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50 Years of ERIC
50 Years of ERIC
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ERIC Number: ED515626
Record Type: Non-Journal
Publication Date: 2010-Mar
Pages: 39
Abstractor: ERIC
Reference Count: 25
ISBN: N/A
ISSN: N/A
Funding California Schools: The Revenue Limit System
Weston, Margaret
Public Policy Institute of California
Tax revenue flows to California's nearly 1,000 school districts through many different channels. According to the Governor's Committee on Education Excellence (2007), this system is so complex that the state cannot determine how revenues are distributed among school districts, and after reviewing a large number of academic studies in the Getting Down to Facts project, Loeb, Bryk, and Hanushek (2007) conclude that California's school finance system is irrational, inequitable, inefficient, and inadequate. The consensus in both the policy and research communities is that California's system is in dire need of reform. In response to this emerging consensus, there have been two notable reform proposals. In 2007, the Governor's Committee on Education Excellence proposed to replace the current maze of revenue programs for districts with three simple and transparent programs: a base program providing for the general needs of school districts, a special education program providing additional funds for special education students, and a targeted program providing additional funds for districts with many English learners and economically disadvantaged students. Bersin, Kirst, and Liu (2008) proposed a similar structure. These proposals were analyzed in two previous PPIC (Public Policy Institute of California) reports. Although both of these proposals focus primarily on combining many current revenue programs into the special education and targeted programs, the base program under both proposals constitutes more than three quarters of all funding. Under both proposals, this base would be built on top of existing revenue limit funds, a source of revenue for school districts dating back to the 1970s. Revenue limit funds combine property tax revenue and state aid to provide the bulk of revenue currently allocated to school districts. In concept, it is simple to calculate each district's entitlement to these funds. In reality, the revenue limit entitlement is a complex series of formulas reflecting a long and complex history. And while it is commonly believed that revenue limit funds are equitably distributed because of a series of lawsuits in the 1970s and subsequent efforts to equalize funding per student, differences in funding per pupil can be significant. In 2005-2006, the difference in revenue limit funding between the state's highest and lowest funded districts was $26,510 per student. This paper seeks to explain the differences in funding across districts by examining the variation in seven components of revenue limit funding. An accompanying data set lists revenue limit funds per pupil for each of California's 978 districts in 2005-2006. The spreadsheet also lists the seven components for each district and explains why one district's funding differs from another's. A glossary is included. (Contains 14 tables, 1 figure, and 46 footnotes.) [For the technical appendix, see ED515652.]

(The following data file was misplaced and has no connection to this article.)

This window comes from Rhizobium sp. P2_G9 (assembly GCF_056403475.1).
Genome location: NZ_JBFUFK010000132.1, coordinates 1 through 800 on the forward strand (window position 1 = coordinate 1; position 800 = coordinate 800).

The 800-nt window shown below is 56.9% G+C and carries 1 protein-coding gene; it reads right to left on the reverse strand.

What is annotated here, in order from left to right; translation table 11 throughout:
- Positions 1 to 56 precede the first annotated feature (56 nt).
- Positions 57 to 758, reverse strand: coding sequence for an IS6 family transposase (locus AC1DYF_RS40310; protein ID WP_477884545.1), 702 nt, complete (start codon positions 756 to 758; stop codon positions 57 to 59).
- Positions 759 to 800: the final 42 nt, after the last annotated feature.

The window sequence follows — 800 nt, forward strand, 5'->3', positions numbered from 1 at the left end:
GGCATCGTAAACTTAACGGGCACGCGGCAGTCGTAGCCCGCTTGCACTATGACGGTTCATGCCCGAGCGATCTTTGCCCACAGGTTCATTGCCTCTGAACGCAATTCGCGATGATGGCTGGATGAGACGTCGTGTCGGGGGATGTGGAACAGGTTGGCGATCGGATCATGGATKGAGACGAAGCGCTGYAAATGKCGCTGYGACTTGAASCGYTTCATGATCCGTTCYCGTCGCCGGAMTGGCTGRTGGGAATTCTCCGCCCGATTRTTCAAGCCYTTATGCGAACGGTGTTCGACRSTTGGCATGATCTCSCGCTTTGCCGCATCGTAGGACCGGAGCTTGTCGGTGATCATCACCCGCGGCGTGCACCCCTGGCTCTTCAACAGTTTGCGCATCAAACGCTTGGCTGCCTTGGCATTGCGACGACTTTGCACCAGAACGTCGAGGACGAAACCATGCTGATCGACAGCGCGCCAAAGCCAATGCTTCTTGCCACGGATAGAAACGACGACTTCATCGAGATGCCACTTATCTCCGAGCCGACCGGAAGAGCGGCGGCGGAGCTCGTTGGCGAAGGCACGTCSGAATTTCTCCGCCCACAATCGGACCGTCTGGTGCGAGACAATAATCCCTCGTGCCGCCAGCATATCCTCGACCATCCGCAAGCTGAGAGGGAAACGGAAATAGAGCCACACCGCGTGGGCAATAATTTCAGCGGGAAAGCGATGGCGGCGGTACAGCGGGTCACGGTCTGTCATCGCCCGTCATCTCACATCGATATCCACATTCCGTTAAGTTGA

Public Policy Institute of California. 500 Washington Street Suite 800, San Francisco, CA 94111. Tel: 415-291-4400; Fax: 415-291-4401; Web site: http://www.ppic.org
Publication Type: Reports - Evaluative
Education Level: Elementary Secondary Education
Audience: N/A
Language: English
Sponsor: William and Flora Hewlett Foundation
Authoring Institution: Public Policy Institute of California
Identifiers: California